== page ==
After more than a week in Beijing, I’ve come to the conclusion that it’s one of the best “mega-cities” I’ve ever visited. The problems that exist – and problems do exist – seem absolutely predictable; unsurprising given the fact that the city has gone from an impoverished, feudal sort of backwater to post-industrial world capital in a few decades. Has my experience been one-sided? Of course. Am I seeing “what they want me to see”? Perhaps. The thing is, the city is so incredibly huge, and I’ve been pretty much all over it. I’ve never felt uncomfortable or threatened and I’ve yet to find a place that is anything lower on the agreeability scale than dilapidated. Try that in Moscow, Delhi or Bangkok. Enough raving – the air pollution is pretty damned bad, I’ll say that.
Rob and I went out to the Great Wall the day before he left and we had an amazing time. The book touted the section we visited as one of the less touristed spots close to Beijing, and it disappointed a bit on that count. The approach to the cable car (yep, a cable car up to the guard tower 😉 ) looked like the road to Karlstejn – we were beset from both sides by vendors selling t shirts, Mao watches and dried fruit. It was truly obnoxious, but to be expected. Blissfully, our taxi cruised past acres of empty tour bus parking lots. I can only imagine what the place must look like during high tourist season. With my disagreeable lungs, we chickened out of the 4 hour hike up the hill and decided to take the cable car. The lower station was decorated with photos of Bill Clinton boarding a car in a suspiciously iridescent green shirt. The man butchers business casual, for sure – another giveaway that he’s one of the lizard aliens.
No trip to the wall is complete without making fun of Richard Nixon, of course. I’m procrastinating… How do you describe the thing? Uncountable tons of stone and earth, cobbled together on a ridgeline approaching 2500 meters, by my guestimate. All made by hand, over the course of centuries, by men driven by nothing but the will of their emperor. I rode my bicycle from Cairo city center out to the pyramids years ago, and the appearance of those hulking monsters from the hovering smog of Cairo is the closest experience I can conjure to compare with the wall. Beyond the bulk and the engineering impossibilities, the wall is beautiful. It is massive, but graceful, softening the natural flow of the ridgeline in the troughs and soaring effortlessly up to cloudy peaks. In some spots, the bricks were laid at a 45 degree angle on top of one another, the slope was so steep. There are few manmade things in the world that could not be done again, and this is one of them. No amount of money could build it. No nation could muster the will to get it done. It’s stupefying. We walked for hours, then demolished the sanctity of the spot by cruising down the hill in a German-made toboggan! At 40 kwai, it was well worth it 😉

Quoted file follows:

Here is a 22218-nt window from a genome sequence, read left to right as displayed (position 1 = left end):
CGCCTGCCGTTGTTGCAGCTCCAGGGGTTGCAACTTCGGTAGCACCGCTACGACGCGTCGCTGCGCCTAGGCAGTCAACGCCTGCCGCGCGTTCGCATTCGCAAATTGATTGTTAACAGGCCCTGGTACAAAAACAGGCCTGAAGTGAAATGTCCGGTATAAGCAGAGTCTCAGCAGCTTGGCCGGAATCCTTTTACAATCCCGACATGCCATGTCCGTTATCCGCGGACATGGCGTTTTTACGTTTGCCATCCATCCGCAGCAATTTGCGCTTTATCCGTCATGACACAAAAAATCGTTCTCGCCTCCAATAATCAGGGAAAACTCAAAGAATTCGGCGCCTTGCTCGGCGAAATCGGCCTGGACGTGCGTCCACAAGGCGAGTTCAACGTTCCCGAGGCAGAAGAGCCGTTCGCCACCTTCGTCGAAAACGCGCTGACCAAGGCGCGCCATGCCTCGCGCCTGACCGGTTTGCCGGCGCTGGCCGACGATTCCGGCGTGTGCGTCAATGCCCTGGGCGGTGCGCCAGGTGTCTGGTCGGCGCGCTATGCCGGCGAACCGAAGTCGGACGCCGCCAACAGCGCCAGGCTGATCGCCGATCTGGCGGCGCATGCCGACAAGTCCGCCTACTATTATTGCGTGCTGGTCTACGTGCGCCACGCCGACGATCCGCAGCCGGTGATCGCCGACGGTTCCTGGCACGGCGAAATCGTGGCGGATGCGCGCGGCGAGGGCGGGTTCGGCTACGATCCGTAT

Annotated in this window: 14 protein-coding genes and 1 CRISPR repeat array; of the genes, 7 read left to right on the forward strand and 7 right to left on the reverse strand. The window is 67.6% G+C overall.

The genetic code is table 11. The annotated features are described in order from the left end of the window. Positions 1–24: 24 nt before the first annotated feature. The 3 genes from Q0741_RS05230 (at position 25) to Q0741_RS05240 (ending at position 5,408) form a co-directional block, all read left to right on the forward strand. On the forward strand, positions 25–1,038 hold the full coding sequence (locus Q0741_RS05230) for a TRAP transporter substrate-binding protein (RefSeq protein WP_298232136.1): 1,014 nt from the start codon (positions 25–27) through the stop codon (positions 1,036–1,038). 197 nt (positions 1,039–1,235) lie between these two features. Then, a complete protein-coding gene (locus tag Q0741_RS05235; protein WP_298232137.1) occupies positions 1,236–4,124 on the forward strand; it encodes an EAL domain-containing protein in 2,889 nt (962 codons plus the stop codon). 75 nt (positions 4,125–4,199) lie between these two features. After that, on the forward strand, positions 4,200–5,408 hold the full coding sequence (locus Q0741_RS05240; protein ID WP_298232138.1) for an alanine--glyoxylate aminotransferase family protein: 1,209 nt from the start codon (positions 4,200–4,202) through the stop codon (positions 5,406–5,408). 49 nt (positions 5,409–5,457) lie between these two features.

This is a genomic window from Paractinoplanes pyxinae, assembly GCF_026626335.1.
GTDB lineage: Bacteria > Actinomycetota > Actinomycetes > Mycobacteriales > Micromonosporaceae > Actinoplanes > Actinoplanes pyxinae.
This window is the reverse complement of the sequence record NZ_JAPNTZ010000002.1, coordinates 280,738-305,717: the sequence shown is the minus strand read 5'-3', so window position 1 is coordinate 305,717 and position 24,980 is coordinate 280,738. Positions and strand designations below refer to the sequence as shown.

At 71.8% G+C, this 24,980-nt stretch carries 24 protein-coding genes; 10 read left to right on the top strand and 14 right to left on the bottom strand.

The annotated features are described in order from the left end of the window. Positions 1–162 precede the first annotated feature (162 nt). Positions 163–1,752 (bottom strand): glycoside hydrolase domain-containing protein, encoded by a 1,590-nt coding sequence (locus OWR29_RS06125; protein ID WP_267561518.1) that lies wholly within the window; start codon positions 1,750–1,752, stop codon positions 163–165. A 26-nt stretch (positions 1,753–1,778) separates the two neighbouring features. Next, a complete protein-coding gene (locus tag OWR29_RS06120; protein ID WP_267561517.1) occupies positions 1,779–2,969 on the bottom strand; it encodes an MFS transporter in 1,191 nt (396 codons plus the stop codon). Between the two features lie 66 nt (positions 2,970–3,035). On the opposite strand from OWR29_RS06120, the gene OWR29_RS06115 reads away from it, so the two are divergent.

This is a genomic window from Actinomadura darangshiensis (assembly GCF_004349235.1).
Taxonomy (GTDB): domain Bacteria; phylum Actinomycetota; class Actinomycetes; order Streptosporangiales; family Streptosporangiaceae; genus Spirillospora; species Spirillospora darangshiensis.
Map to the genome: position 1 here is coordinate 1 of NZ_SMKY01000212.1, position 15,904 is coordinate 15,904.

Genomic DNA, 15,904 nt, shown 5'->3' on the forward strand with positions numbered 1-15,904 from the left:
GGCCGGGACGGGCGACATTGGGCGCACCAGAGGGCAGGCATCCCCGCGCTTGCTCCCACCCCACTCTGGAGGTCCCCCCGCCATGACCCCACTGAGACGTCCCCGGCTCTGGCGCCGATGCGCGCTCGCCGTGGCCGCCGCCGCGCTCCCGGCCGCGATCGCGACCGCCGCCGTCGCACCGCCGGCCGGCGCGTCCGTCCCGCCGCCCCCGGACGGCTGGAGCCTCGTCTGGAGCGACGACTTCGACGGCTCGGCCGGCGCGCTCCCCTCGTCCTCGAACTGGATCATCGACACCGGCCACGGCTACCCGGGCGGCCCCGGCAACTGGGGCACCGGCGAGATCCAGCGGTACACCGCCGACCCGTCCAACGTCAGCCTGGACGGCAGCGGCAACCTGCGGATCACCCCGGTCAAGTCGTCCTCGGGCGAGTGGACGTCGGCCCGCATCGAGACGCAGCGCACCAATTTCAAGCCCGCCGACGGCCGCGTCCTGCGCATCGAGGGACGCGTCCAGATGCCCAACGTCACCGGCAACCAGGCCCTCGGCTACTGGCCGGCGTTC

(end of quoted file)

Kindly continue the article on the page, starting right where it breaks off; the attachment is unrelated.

I’ve spent the last couple of days trying to kick the remnants of the flu, which has been pretty successful. One problem in Beijing seems to be an aversion to heating, however. The hutong café I spent yesterday in was heated by one little open-faced toaster oven contraption. After 8 hours of video editing and attempted uploading ( http://www.netbeans.tv ), I was warming my fingers with my cigarette lighter.
Without any travel companions, the road looks pretty long indeed. My current plan is to head south to Xi’an on the night train this evening. I’ll spend 3 days there and then head south into the Yunan province, where everyone promises I’ll find tropical temperatures and some bamboo huts. As refreshing and surprising as the cities of Eastern China have been, I really can’t wait to unwind and spend a few days watching the sun rise and set over a rice paddy. Not sure when I’ll be able to post next, or when I’ll have anything to say, but I’ll try my best to keep up and bring something interesting. For those of you in Prague, be aware that I should have hours and hours of high def video to bore you with when I return 😉
Finally, I made it out to the Apple reseller in the SOHO development east of the city center today. I had to get a RAM boost and see if the genii could manage to fix my bum copy of compressor. Unfortunately, the second mission was a failure – grate tordes of shyte upon Apple, to paraphrase Chaucer. That FCS2 is a bum piece of software at best. Thank god I bought a copy of Squeeze before I left Prague. After hitting the shop, I hoisted my 20 kwai backpack and – surprise – the strap pulled clean off. I set off exploring, trying to find a place that sells backpacks, but with no luck until I stumbled across a gang of young Chinese kids photographing camping equipment on the grass outside their office! It wasn’t cheap, but I am the owner of a brand new backpack of excellent quality and unknown branding! Let the buyer beware, of course 😉 Why I thought it’d be a good idea to carry a 2500 USD computer around in a 2 Euro backpack is one for the Darwin Awards committee.